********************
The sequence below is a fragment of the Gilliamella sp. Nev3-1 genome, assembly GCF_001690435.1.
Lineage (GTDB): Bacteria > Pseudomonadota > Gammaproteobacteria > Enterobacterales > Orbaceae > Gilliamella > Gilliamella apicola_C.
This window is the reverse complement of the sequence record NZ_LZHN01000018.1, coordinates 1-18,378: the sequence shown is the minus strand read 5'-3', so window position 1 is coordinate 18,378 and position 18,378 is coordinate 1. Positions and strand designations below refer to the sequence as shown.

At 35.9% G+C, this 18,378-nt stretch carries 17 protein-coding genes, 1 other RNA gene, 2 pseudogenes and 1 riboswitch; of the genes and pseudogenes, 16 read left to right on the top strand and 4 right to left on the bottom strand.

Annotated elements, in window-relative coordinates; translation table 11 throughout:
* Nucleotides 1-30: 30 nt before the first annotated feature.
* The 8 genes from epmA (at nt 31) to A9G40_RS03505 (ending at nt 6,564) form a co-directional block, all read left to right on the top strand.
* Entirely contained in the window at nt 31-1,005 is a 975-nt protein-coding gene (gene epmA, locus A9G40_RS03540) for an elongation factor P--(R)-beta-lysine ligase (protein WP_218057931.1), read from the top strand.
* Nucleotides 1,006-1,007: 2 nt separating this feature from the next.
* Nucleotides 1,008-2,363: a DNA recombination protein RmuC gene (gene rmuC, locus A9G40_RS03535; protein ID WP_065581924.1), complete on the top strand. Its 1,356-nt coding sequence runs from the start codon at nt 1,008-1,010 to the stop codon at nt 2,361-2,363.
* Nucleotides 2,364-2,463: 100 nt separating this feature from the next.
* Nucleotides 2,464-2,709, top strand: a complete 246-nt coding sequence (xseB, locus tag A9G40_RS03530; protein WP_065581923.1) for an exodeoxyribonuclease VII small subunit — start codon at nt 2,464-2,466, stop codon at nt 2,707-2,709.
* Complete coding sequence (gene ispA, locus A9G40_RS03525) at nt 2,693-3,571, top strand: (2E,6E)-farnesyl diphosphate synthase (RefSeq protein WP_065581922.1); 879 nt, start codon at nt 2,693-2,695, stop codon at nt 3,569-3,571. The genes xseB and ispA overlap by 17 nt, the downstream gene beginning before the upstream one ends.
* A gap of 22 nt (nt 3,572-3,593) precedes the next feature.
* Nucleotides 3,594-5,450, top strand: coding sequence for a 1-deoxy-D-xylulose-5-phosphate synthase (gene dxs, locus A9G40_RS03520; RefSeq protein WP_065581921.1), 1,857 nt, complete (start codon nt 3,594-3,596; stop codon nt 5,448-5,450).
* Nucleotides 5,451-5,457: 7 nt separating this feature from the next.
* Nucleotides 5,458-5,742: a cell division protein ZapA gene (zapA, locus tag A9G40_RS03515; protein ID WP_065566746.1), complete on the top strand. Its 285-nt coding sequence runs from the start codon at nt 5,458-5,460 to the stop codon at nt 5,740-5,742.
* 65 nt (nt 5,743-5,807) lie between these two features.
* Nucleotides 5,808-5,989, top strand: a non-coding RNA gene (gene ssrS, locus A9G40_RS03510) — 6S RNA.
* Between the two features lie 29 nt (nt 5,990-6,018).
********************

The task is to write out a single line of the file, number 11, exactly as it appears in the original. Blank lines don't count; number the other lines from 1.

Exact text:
* Nucleotides 2,364-2,463: 100 nt separating this feature from the next.